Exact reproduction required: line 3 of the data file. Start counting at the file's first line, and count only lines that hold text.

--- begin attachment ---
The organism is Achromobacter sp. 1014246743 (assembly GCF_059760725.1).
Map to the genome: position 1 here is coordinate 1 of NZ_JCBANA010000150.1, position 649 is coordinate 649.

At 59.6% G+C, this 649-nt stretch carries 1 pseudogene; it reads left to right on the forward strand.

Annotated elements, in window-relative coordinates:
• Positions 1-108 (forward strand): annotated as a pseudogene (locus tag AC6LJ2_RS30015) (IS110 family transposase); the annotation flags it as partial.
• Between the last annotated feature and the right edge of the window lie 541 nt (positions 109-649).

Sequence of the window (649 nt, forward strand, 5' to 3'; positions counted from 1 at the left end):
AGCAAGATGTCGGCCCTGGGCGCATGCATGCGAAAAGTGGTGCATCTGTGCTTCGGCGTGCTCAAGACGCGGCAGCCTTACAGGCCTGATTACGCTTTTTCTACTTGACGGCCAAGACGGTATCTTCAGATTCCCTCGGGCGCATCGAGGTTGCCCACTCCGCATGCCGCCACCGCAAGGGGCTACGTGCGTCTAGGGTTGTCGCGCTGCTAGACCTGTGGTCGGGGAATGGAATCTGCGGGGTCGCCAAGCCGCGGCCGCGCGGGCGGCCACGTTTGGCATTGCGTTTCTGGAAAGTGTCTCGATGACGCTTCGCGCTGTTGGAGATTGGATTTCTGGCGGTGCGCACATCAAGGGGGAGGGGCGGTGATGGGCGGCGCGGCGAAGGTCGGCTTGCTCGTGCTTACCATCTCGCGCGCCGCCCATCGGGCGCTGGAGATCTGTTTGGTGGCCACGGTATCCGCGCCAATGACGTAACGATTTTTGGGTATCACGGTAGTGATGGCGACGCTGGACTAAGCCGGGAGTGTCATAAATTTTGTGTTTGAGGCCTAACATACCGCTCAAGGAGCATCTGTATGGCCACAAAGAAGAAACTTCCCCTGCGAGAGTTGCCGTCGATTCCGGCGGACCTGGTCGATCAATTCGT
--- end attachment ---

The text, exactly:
At 59.6% G+C, this 649-nt stretch carries 1 pseudogene; it reads left to right on the forward strand.